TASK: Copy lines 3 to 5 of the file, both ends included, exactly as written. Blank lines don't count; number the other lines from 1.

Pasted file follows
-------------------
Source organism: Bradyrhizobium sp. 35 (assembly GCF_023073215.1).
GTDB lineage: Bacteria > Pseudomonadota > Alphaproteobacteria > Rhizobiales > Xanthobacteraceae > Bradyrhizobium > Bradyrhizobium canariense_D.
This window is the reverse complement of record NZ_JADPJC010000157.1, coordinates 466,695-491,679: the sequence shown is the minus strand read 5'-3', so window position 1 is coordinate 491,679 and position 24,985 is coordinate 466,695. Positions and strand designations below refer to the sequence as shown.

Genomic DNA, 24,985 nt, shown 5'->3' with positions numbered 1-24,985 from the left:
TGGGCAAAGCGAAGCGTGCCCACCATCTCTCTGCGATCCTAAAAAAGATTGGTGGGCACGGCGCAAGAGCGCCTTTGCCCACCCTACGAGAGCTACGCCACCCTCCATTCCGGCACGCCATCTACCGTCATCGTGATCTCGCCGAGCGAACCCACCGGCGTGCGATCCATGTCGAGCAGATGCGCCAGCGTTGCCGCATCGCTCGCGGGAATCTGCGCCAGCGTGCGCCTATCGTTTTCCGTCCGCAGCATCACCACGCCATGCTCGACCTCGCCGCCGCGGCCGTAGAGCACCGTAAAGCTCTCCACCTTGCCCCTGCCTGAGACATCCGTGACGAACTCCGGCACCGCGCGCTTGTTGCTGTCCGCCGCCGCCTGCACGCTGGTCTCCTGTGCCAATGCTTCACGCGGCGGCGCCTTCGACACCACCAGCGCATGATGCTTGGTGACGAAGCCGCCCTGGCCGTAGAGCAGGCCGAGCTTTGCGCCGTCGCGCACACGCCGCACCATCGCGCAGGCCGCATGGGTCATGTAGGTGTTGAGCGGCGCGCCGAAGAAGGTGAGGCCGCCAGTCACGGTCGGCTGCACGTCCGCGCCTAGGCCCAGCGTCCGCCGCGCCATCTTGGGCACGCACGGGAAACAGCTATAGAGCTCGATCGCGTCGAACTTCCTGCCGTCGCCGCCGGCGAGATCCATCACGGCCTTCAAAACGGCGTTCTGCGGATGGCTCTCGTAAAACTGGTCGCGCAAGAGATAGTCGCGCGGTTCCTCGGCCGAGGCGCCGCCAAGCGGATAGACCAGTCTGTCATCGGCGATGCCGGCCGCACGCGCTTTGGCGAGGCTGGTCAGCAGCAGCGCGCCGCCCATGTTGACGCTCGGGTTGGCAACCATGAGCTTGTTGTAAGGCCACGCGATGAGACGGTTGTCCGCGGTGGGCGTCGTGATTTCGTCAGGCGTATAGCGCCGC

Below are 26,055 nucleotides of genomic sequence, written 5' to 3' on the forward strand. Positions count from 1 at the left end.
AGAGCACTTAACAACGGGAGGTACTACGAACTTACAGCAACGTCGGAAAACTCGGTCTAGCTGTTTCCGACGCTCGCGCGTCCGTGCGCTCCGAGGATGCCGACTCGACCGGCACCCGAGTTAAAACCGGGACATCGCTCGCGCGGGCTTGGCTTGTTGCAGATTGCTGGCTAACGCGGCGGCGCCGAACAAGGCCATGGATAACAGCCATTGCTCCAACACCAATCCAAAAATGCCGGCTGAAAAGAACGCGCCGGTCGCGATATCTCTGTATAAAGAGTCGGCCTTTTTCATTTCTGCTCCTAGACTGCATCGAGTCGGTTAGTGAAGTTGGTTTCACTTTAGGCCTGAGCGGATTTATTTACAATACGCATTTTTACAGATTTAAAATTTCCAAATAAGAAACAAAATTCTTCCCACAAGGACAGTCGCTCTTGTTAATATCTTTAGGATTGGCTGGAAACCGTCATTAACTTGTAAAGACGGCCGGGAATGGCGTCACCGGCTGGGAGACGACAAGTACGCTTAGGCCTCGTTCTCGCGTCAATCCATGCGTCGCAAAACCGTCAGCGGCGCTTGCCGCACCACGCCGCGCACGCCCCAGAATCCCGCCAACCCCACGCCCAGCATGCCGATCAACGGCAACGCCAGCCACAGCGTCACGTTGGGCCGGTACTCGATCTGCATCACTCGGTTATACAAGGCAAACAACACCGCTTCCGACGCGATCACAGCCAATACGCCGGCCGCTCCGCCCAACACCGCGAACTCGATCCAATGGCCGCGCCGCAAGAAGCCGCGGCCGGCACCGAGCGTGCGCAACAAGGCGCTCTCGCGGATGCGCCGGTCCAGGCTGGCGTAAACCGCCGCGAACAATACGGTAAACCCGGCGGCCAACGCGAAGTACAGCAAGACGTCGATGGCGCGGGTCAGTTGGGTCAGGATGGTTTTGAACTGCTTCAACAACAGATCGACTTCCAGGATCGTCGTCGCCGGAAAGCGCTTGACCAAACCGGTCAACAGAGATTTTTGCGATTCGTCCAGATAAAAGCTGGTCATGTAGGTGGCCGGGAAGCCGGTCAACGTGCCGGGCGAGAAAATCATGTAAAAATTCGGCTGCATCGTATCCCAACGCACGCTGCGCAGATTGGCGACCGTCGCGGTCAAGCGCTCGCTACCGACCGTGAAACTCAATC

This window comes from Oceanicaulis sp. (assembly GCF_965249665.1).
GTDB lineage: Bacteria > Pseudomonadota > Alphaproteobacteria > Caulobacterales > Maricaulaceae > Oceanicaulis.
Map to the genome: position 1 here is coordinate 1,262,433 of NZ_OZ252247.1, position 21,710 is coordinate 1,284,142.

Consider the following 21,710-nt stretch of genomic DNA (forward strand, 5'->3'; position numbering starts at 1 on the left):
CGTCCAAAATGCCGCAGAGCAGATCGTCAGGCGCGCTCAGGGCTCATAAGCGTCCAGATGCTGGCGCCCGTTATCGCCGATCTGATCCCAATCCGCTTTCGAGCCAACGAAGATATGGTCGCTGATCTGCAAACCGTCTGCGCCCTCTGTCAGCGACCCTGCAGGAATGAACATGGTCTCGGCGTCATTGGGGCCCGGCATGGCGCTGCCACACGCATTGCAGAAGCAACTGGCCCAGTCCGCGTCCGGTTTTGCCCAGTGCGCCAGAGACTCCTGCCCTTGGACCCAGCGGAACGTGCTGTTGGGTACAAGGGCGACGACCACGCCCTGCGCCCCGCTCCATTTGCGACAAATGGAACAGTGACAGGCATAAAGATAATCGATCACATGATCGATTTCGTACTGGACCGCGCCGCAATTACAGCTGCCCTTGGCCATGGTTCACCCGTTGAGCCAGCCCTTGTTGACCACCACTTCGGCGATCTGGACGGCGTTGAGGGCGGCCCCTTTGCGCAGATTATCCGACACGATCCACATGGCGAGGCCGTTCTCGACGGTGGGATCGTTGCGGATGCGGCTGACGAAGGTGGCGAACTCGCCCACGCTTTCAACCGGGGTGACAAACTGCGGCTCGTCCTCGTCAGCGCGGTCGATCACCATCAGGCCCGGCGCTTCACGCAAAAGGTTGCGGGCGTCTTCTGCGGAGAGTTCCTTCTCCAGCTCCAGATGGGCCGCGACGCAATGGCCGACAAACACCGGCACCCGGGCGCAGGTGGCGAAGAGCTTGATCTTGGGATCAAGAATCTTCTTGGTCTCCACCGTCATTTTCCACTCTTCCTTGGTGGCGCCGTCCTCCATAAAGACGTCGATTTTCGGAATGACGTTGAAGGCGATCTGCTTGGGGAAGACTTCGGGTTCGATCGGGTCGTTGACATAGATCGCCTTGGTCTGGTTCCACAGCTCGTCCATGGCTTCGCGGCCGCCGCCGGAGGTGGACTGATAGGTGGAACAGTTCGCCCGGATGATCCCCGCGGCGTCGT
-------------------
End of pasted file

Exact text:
This window is the reverse complement of record NZ_JADPJC010000157.1, coordinates 466,695-491,679: the sequence shown is the minus strand read 5'-3', so window position 1 is coordinate 491,679 and position 24,985 is coordinate 466,695. Positions and strand designations below refer to the sequence as shown.

Genomic DNA, 24,985 nt, shown 5'->3' with positions numbered 1-24,985 from the left:
TGGGCAAAGCGAAGCGTGCCCACCATCTCTCTGCGATCCTAAAAAAGATTGGTGGGCACGGCGCAAGAGCGCCTTTGCCCACCCTACGAGAGCTACGCCACCCTCCATTCCGGCACGCCATCTACCGTCATCGTGATCTCGCCGAGCGAACCCACCGGCGTGCGATCCATGTCGAGCAGATGCGCCAGCGTTGCCGCATCGCTCGCGGGAATCTGCGCCAGCGTGCGCCTATCGTTTTCCGTCCGCAGCATCACCACGCCATGCTCGACCTCGCCGCCGCGGCCGTAGAGCACCGTAAAGCTCTCCACCTTGCCCCTGCCTGAGACATCCGTGACGAACTCCGGCACCGCGCGCTTGTTGCTGTCCGCCGCCGCCTGCACGCTGGTCTCCTGTGCCAATGCTTCACGCGGCGGCGCCTTCGACACCACCAGCGCATGATGCTTGGTGACGAAGCCGCCCTGGCCGTAGAGCAGGCCGAGCTTTGCGCCGTCGCGCACACGCCGCACCATCGCGCAGGCCGCATGGGTCATGTAGGTGTTGAGCGGCGCGCCGAAGAAGGTGAGGCCGCCAGTCACGGTCGGCTGCACGTCCGCGCCTAGGCCCAGCGTCCGCCGCGCCATCTTGGGCACGCACGGGAAACAGCTATAGAGCTCGATCGCGTCGAACTTCCTGCCGTCGCCGCCGGCGAGATCCATCACGGCCTTCAAAACGGCGTTCTGCGGATGGCTCTCGTAAAACTGGTCGCGCAAGAGATAGTCGCGCGGTTCCTCGGCCGAGGCGCCGCCAAGCGGATAGACCAGTCTGTCATCGGCGATGCCGGCCGCACGCGCTTTGGCGAGGCTGGTCAGCAGCAGCGCGCCGCCCATGTTGACGCTCGGGTTGGCAACCATGAGCTTGTTGTAAGGCCACGCGATGAGACGGTTGTCCGCGGTGGGCGTCGTGATTTCGTCAGGCGTATAGCGCCGC